Rep. Maxine Waters (D-CA) responded to criticism from the judge presiding over the Derek Chauvin trial on Monday by claiming the judge said her remarks at a protest over the weekend did not matter.
“The judge said my words don’t matter,” Waters told reporters as she walked onto the House floor when asked about the backlash that she is facing over her remarks.
Waters said at a protest in Minnesota over the weekend that “protesters” were “looking for a guilty verdict,” and if they don’t get what they want, then “we cannot go away.” When asked what “protesters” should do if they do not get the verdict that they want, Waters responded that activists have “got to stay on the street,” “get more active,” and “get more confrontational.”
Waters’ comments generated instant backlash online that quickly led to condemnations and calls for punishment by U.S. lawmakers and newspaper editorial boards, including the New York Post and The Wall Street Journal.
Judge Peter Cahill, who is presiding over the case involving the death of George Floyd, slammed Waters during closing arguments on Monday when defense attorney Eric Nelson sought to have the case dismissed because, as he argued, Waters’ remarks can be “reasonably interpreted to be, threats against the sanctity of the jury process, threatening and intimidating a jury, demanding that if there’s not a guilty verdict that there would be further problems.”
Cahill responded by saying, “I’ll give you that Congresswoman Waters may have given you something on appeal that may result in this whole trial being overturned.”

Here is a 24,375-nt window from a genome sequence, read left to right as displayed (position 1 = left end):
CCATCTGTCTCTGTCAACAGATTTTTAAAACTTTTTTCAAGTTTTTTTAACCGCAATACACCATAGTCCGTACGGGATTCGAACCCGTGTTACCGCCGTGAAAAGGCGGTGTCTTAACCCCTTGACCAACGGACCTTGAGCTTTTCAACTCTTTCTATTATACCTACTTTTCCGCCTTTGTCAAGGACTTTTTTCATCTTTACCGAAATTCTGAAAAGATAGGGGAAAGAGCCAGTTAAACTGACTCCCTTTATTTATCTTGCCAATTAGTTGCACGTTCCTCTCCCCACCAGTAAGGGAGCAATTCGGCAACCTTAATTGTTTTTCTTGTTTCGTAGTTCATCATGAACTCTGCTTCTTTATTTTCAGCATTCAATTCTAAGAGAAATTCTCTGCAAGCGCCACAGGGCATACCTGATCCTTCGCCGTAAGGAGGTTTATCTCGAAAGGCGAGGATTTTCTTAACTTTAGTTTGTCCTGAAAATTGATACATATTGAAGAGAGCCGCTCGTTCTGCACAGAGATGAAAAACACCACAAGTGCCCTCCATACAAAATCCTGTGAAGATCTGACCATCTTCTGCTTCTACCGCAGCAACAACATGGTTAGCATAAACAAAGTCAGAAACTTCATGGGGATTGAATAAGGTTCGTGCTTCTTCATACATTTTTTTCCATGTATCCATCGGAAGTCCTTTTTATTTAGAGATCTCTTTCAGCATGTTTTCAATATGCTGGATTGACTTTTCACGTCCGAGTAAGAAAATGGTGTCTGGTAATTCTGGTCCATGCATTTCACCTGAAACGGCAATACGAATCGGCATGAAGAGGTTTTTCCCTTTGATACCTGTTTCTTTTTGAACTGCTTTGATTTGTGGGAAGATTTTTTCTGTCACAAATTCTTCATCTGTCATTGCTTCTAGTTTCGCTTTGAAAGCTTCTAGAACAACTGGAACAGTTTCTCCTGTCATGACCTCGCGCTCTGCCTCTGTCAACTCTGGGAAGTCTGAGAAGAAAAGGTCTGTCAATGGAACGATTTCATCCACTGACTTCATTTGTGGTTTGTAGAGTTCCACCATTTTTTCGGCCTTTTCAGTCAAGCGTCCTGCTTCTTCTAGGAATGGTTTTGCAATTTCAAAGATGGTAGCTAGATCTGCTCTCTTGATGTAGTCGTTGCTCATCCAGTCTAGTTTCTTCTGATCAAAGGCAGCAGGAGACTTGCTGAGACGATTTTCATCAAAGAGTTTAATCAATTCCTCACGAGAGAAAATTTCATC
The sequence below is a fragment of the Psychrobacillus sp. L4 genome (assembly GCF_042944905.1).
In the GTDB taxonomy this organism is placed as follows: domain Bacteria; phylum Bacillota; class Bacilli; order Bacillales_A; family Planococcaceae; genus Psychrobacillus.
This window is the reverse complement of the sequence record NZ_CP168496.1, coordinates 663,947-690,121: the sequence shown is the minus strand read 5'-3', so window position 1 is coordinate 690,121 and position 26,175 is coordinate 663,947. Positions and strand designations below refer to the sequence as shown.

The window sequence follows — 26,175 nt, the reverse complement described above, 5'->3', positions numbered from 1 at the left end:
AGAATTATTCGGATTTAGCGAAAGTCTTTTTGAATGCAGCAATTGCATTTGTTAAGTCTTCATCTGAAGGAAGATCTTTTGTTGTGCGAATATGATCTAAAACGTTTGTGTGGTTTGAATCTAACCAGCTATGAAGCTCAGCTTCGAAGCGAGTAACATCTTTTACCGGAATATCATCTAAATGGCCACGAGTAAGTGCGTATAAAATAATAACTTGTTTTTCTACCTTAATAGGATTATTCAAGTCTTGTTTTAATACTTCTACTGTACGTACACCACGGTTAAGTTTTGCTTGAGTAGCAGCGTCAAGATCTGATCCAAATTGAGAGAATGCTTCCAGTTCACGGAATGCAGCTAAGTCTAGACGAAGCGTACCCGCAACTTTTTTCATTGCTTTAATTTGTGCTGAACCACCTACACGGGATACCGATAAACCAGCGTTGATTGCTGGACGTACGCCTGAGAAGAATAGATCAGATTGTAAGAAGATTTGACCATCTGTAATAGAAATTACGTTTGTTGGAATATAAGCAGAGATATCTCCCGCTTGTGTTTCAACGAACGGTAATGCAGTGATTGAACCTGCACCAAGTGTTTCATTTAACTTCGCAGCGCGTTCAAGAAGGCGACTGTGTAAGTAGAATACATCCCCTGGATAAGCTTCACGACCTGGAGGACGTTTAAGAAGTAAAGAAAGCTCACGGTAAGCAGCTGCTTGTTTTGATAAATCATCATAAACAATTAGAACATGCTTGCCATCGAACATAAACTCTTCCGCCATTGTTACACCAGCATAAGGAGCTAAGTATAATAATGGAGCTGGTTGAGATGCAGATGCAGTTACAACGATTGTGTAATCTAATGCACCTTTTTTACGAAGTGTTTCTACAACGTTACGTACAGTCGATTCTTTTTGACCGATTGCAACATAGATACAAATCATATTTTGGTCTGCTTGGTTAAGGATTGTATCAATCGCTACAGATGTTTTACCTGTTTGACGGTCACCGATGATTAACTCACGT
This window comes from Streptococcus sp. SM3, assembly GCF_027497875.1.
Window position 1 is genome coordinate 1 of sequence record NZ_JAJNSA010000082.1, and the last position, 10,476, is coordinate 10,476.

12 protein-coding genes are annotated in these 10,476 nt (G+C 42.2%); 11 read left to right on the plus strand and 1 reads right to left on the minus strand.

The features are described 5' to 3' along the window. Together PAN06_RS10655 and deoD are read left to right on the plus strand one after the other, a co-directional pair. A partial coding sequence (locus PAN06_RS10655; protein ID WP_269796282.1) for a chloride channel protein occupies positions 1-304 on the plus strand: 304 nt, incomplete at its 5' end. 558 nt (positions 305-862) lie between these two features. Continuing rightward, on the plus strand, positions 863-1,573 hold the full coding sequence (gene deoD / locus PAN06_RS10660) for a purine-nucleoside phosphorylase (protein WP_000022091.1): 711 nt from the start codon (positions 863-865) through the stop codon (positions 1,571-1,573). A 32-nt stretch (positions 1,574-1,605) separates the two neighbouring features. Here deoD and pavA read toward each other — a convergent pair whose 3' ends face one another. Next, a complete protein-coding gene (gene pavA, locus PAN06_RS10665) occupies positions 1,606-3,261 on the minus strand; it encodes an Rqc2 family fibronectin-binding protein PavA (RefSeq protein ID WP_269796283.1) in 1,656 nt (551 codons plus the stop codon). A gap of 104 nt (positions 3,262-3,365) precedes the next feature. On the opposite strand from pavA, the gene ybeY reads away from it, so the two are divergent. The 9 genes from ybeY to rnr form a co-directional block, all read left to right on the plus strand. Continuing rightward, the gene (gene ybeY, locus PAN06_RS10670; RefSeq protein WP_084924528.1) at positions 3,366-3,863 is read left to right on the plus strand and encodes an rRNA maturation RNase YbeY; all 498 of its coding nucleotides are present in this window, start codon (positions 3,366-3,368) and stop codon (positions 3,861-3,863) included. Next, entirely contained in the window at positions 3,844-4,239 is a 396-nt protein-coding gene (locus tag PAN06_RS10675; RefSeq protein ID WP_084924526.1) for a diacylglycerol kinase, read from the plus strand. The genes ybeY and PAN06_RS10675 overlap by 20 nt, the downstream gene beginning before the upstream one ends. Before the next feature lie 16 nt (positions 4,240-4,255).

“I’m aware that Congresswoman Waters was talking specifically about this trial and about the unacceptability of anything less than a murder conviction and talk about being confrontational,” Cahill later added. “This goes back to what I’ve been saying from the beginning. I wish elected officials would stop talking about this case, especially in a manner that is disrespectful to the rule of law and to the judicial branch and our function. I think if they want to give their opinions, they should do so in a respectful and in a manner that is consistent with their oath to the Constitution, to respect a co-equal branch of government. Their failure to do so I think is abhorrent, but I don’t think it has prejudiced us with additional material that would prejudice his jury.”
Cahill concluded on the matter by saying that he thinks Waters’ opinion “doesn’t matter a whole lot” when it came to the facts of the case.
House Minority Leader Kevin McCarthy announced on Monday that he will be introducing a measure to censure Waters for her remarks which, if it passes, would strip her of her position as chairwoman of the House Financial Services Committee.
“I know there are probably 10 to 15 who would love to vote [for censure],” McCarthy said. “It will all come down to the pressure of what Democrats will put on them to just try to vote to table it — not even to have the discussion.”